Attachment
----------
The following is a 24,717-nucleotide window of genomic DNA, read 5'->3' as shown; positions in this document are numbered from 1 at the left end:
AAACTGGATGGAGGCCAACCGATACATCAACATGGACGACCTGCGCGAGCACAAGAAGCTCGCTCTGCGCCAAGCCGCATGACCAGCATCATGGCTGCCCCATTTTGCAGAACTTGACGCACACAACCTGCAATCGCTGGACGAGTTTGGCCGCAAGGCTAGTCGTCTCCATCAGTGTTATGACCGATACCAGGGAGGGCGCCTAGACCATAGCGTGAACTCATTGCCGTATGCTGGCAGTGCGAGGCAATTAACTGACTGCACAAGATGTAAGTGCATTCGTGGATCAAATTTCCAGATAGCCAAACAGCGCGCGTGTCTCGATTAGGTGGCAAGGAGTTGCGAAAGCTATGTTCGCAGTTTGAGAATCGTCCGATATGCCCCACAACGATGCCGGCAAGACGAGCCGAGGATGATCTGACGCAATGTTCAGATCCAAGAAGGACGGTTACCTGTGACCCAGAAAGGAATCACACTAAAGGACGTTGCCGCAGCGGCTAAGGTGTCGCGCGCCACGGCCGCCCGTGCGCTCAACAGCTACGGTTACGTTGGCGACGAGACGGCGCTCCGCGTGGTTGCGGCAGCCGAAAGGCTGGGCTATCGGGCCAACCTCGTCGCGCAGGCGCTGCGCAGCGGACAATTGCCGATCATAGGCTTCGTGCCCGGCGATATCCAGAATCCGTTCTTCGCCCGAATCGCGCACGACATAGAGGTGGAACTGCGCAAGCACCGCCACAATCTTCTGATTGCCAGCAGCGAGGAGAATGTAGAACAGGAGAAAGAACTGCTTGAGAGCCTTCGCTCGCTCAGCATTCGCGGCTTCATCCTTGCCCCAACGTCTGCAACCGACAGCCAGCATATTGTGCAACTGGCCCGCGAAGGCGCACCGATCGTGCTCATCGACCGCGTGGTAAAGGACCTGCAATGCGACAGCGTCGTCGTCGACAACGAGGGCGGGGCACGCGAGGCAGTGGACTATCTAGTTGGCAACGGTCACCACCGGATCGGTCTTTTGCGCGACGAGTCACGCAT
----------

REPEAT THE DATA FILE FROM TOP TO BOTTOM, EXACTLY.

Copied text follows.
The following is a 24,717-nucleotide window of genomic DNA, read 5'->3' as shown; positions in this document are numbered from 1 at the left end:
AAACTGGATGGAGGCCAACCGATACATCAACATGGACGACCTGCGCGAGCACAAGAAGCTCGCTCTGCGCCAAGCCGCATGACCAGCATCATGGCTGCCCCATTTTGCAGAACTTGACGCACACAACCTGCAATCGCTGGACGAGTTTGGCCGCAAGGCTAGTCGTCTCCATCAGTGTTATGACCGATACCAGGGAGGGCGCCTAGACCATAGCGTGAACTCATTGCCGTATGCTGGCAGTGCGAGGCAATTAACTGACTGCACAAGATGTAAGTGCATTCGTGGATCAAATTTCCAGATAGCCAAACAGCGCGCGTGTCTCGATTAGGTGGCAAGGAGTTGCGAAAGCTATGTTCGCAGTTTGAGAATCGTCCGATATGCCCCACAACGATGCCGGCAAGACGAGCCGAGGATGATCTGACGCAATGTTCAGATCCAAGAAGGACGGTTACCTGTGACCCAGAAAGGAATCACACTAAAGGACGTTGCCGCAGCGGCTAAGGTGTCGCGCGCCACGGCCGCCCGTGCGCTCAACAGCTACGGTTACGTTGGCGACGAGACGGCGCTCCGCGTGGTTGCGGCAGCCGAAAGGCTGGGCTATCGGGCCAACCTCGTCGCGCAGGCGCTGCGCAGCGGACAATTGCCGATCATAGGCTTCGTGCCCGGCGATATCCAGAATCCGTTCTTCGCCCGAATCGCGCACGACATAGAGGTGGAACTGCGCAAGCACCGCCACAATCTTCTGATTGCCAGCAGCGAGGAGAATGTAGAACAGGAGAAAGAACTGCTTGAGAGCCTTCGCTCGCTCAGCATTCGCGGCTTCATCCTTGCCCCAACGTCTGCAACCGACAGCCAGCATATTGTGCAACTGGCCCGCGAAGGCGCACCGATCGTGCTCATCGACCGCGTGGTAAAGGACCTGCAATGCGACAGCGTCGTCGTCGACAACGAGGGCGGGGCACGCGAGGCAGTGGACTATCTAGTTGGCAACGGTCACCACCGGATCGGTCTTTTGCGCGACGAGTCACGCAT